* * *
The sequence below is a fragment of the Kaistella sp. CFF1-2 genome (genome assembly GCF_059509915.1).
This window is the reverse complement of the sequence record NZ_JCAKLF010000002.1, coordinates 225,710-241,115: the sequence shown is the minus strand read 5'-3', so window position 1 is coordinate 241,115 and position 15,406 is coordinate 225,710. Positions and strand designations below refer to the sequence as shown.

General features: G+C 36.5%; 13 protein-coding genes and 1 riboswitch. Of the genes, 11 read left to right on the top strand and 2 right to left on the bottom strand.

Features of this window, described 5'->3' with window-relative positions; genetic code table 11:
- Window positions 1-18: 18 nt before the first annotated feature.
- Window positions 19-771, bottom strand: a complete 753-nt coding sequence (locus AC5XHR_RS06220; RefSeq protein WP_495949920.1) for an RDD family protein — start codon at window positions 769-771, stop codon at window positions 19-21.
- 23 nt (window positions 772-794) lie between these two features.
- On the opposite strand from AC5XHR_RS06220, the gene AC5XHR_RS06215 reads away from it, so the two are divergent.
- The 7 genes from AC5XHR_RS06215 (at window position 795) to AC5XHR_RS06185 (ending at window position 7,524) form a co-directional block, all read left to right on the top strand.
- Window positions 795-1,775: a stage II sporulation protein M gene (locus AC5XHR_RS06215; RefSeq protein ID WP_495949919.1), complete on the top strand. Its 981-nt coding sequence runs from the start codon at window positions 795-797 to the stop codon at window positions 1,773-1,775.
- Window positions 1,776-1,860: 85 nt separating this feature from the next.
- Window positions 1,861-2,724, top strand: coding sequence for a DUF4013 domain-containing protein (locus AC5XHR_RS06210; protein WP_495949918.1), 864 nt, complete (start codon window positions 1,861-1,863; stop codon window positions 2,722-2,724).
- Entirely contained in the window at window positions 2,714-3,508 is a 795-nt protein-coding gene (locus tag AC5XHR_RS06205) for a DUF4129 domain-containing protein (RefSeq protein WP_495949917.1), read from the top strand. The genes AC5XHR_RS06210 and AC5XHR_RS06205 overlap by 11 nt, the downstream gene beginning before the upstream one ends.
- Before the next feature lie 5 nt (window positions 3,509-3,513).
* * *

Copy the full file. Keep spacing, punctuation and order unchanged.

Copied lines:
The sequence below is a fragment of the Kaistella sp. CFF1-2 genome (genome assembly GCF_059509915.1).
This window is the reverse complement of the sequence record NZ_JCAKLF010000002.1, coordinates 225,710-241,115: the sequence shown is the minus strand read 5'-3', so window position 1 is coordinate 241,115 and position 15,406 is coordinate 225,710. Positions and strand designations below refer to the sequence as shown.

General features: G+C 36.5%; 13 protein-coding genes and 1 riboswitch. Of the genes, 11 read left to right on the top strand and 2 right to left on the bottom strand.

Features of this window, described 5'->3' with window-relative positions; genetic code table 11:
- Window positions 1-18: 18 nt before the first annotated feature.
- Window positions 19-771, bottom strand: a complete 753-nt coding sequence (locus AC5XHR_RS06220; RefSeq protein WP_495949920.1) for an RDD family protein — start codon at window positions 769-771, stop codon at window positions 19-21.
- 23 nt (window positions 772-794) lie between these two features.
- On the opposite strand from AC5XHR_RS06220, the gene AC5XHR_RS06215 reads away from it, so the two are divergent.
- The 7 genes from AC5XHR_RS06215 (at window position 795) to AC5XHR_RS06185 (ending at window position 7,524) form a co-directional block, all read left to right on the top strand.
- Window positions 795-1,775: a stage II sporulation protein M gene (locus AC5XHR_RS06215; RefSeq protein ID WP_495949919.1), complete on the top strand. Its 981-nt coding sequence runs from the start codon at window positions 795-797 to the stop codon at window positions 1,773-1,775.
- Window positions 1,776-1,860: 85 nt separating this feature from the next.
- Window positions 1,861-2,724, top strand: coding sequence for a DUF4013 domain-containing protein (locus AC5XHR_RS06210; protein WP_495949918.1), 864 nt, complete (start codon window positions 1,861-1,863; stop codon window positions 2,722-2,724).
- Entirely contained in the window at window positions 2,714-3,508 is a 795-nt protein-coding gene (locus tag AC5XHR_RS06205) for a DUF4129 domain-containing protein (RefSeq protein WP_495949917.1), read from the top strand. The genes AC5XHR_RS06210 and AC5XHR_RS06205 overlap by 11 nt, the downstream gene beginning before the upstream one ends.
- Before the next feature lie 5 nt (window positions 3,509-3,513).